Suunto has announced their new Suunto 9 Peak Pro multisport watch, which takes the existing Suunto 9 Peak, and makes it a bit more ‘Pro’ through a variety of hardware and software updates. One could argue it’s actually the biggest internal hardware update that any Suunto watch has received in years, and then add atop that a revamped user interface and new sports features like wrist-based running power. In fact, Suunto themselves notes that it’s the “most powerful Suunto ever” with its new processor and MCU (microcontroller), all of which Suunto says should make it a bit more future-proof.
However, the watch isn’t the only news from the Suunto camp. In addition, they’re expanding their 3rd party apps platform to allow more data connectivity from the watches, including being able to directly connect to devices like the CORE body temp sensor and others. As part of these larger updates, they’re releasing a new Visual Studio Code extension so that companies can develop apps for the Suunto watches more efficiently than before.
Now, this post isn’t a full review, mainly because the watch isn’t coming out till later in the month, so for now it’s nearly beta software (albeit nearly final). Once it does start shipping, I’ll release a full in-depth review. Till then, here’s something to tide you over.
From the outside of the device, the new Suunto 9 Peak Pro doesn’t look much different. Though technically, it’s slightly different – a mere 0.2mm thicker, which of course you wouldn’t notice in real life. Instead, it’s all about the internal hardware revamps, and software features updates. Here’s a quick hit list of what’s changed:
– New more powerful processor, but also with new power-efficient MCU
– New LifeQ Optical HR sensor module, slightly decreased battery consumption
– New All-Systems GNSS Chipset (not multi-band, but GPS/QZSS/Galileo/Beidou/GLONASS via Sony)
– Claimed increased GPS accuracy by allowing up to 4 concurrent systems and 32 satellites at once
– Revamped user interface, with faster responsiveness
– Added new “Mermaid Dive” mode, for tracking shallow free-diving to 10 meters
– Added watch widget customization
– Added wrist-based running power
– Added normalized graded pace (NGP) in activity logs
– Adding Strava Live Segments in (date TBD)
– Added more SuuntoPlus guides (mini-apps)
– Increased durability to MIL-STD-810 standard
– Increased battery life by 50% to 40 hours of GPS time in high fidelity mode, 70 hours in endurance mode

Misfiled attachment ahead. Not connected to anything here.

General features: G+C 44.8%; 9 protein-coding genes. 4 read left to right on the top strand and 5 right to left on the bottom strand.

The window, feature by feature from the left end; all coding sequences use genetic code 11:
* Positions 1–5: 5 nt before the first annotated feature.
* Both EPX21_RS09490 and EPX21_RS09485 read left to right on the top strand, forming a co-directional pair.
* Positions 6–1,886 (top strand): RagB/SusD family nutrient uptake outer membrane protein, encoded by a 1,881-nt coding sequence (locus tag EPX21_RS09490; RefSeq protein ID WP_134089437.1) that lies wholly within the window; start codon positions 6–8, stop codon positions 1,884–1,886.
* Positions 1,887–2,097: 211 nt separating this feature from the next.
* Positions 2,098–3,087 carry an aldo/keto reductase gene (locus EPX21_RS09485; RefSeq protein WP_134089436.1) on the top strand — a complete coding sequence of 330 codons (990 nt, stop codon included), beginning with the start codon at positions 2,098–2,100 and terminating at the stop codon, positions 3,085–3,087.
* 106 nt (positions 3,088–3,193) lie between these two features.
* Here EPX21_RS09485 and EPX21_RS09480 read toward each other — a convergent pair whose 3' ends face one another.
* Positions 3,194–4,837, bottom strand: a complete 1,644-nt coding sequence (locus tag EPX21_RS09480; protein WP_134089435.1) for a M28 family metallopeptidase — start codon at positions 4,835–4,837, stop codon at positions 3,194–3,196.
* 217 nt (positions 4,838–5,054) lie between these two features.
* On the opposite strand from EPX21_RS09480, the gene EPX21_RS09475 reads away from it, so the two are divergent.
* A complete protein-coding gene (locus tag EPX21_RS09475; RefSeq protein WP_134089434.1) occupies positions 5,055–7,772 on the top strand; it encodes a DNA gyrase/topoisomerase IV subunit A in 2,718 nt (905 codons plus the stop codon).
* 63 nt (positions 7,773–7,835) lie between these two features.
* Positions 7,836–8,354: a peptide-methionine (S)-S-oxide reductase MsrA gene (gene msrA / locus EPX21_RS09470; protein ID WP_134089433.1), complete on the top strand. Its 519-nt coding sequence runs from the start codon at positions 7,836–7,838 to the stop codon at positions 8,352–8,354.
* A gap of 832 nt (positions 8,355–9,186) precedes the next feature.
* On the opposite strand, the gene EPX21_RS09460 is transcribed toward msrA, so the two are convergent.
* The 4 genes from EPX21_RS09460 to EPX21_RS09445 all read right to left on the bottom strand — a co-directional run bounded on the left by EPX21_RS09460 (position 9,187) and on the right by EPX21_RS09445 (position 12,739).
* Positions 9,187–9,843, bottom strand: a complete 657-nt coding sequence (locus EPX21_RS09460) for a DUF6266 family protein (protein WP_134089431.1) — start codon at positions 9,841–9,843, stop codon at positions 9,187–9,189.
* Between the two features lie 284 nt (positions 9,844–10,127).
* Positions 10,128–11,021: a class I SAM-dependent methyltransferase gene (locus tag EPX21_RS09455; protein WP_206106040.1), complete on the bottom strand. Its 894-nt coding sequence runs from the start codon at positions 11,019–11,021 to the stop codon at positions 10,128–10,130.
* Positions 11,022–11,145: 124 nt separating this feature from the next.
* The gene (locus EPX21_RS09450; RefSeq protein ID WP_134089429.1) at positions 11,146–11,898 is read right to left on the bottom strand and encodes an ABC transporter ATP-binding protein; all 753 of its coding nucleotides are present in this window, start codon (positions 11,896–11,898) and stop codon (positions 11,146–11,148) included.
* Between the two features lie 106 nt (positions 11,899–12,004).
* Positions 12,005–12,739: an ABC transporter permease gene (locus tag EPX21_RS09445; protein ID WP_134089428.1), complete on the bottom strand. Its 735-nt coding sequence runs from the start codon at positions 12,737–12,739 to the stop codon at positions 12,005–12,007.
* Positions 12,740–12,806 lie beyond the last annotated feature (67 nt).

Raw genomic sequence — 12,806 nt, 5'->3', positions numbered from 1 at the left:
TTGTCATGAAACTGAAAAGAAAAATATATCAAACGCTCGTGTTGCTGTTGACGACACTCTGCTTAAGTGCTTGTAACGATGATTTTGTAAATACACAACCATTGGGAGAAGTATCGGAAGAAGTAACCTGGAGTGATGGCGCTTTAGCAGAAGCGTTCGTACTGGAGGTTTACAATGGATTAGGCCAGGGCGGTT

– Maintained existing fast-charging (10 mins charging = 10 hours training)
– Price is 499EUR for the stainless steel, and 629EUR for the titanium
So let’s briefly dive into some of these features, and no better one than the actual sorta-diving one, Mermaid Mode. Suunto says this is something popular in China, where people want to track repeated shallow dives. This mode will show depth down to 10 meters in depth, but will not show depth beyond that. The reason for the limit was finding a sensor that was accurate both above and below water. While Suunto has extensive experience with dive watches, they noted that finding a specific combo sensor that worked well above and below water is tricky, saying that most combo sensors that work well deeper, tend to be less awesome above water for elevation/altitude (e.g. for the rest of your training). This was the middle ground. Here’s how things will look on the watch:
Afterward, you’ll see this data in the Suunto app. I’ve got some warmer/clearer water over the next week to test this out a bit more, so I’ll include that in the full in-depth review.
Next, is the revamped user interface. If you come from an existing Suunto watch, you’ll find it’s pretty easy to get used to and will feel quite familiar. Suunto says they’ve put effort into the overlays and coloring, making things pop a bit more, and be more clear. One of the big complaints I had about many of the recent Suunto watches is that the display simply isn’t great. The thing is, the actual display itself wasn’t bad per se, but rather, Suunto’s previous selection of fonts and UI elements made it feel worse than it needed to be. The new UI aims to fix that, in combination with the faster processor so that things don’t feel sluggish.
And indeed, it definitely feels better. The UI is certainly more clear, and also certainly faster. It still feels like a bit of a dim watch though (when the backlight isn’t on), and the display-to-bezel ratio hasn’t changed any here either. But overall it’s a good improvement.
That gets us to the big ticket item for most people, which is the new wrist-based running power support. Suunto is now joining the fray, which includes Garmin also announcing wrist-based running power last week. With previous entrants Apple, COROS, and Polar, pretty much rounding out the most common GPS sports watches (save Wahoo, which does support the accessory power). As with most wrist-based running power options, you simply need to run to see your running power.